S.M. Khansari-Zadeh, E. Klingbeil, and and O. Khatib (2016), Adaptive Human-Inspired Compliant Contact Primitives to Perform Surface-Surface Contact under Uncertainty, The International Journal of Robotics Research.
This paper focuses on devising a control policy that is inspired by human strategy to enable robots to perform surface–surface contact between a hand-held object (e.g. a box) and the environment (e.g. table). We assume the object’s shape is partially known and consider uncertainties in both the environment and the object grasp. Our analysis on ten untrained subjects indicates that during this task: (1) the subjects start decreasing the angular velocity before the complete alignment (in contrast to existing approaches), and (2) they do not control the contact force to remain at a fixed value. Our study is also consistent with the hypothesis that the subjects determine an over-estimate of the relative angle between the object in hand and the environment. Based on these observations we propose a novel control policy, called Surface-Surface Contact Primitive (SSCP), which can perform the surface–surface alignment task with only partial information about the hand-held object and the environment. Furthermore, SSCP only requires a rough estimate of the surface normal vector and does not rely on either the estimation of contact type (i.e. point or edge contact) or locations of contact points. We evaluate the performance of the proposed controller on a set of robot experiments using two seven-degree-of-freedom robots, one for imposing uncertainty to the environment, and the other to perform the experiment. We show the applicability of the controller on four objects with different geometries, its generalization to four different surface materials, and its robustness to uncertainty in environment and grasp as well as external perturbations.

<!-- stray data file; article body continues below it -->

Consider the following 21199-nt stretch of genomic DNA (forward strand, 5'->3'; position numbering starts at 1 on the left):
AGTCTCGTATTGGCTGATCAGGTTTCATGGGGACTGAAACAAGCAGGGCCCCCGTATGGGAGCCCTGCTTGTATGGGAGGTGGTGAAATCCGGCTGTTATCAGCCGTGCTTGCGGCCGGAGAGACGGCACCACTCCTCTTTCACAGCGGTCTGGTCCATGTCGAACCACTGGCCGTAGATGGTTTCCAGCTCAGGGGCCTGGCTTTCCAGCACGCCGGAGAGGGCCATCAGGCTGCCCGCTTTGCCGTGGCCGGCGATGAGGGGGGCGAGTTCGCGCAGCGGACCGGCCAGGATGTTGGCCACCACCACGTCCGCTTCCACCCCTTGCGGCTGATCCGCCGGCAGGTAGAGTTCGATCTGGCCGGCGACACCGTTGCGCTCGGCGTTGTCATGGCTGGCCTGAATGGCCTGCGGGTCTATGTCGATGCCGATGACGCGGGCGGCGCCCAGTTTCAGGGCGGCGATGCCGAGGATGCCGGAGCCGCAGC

Video 1: Adaptive human-inspired Surface-Surface Contact Primitive.
Video 2: Combination of contact primitives.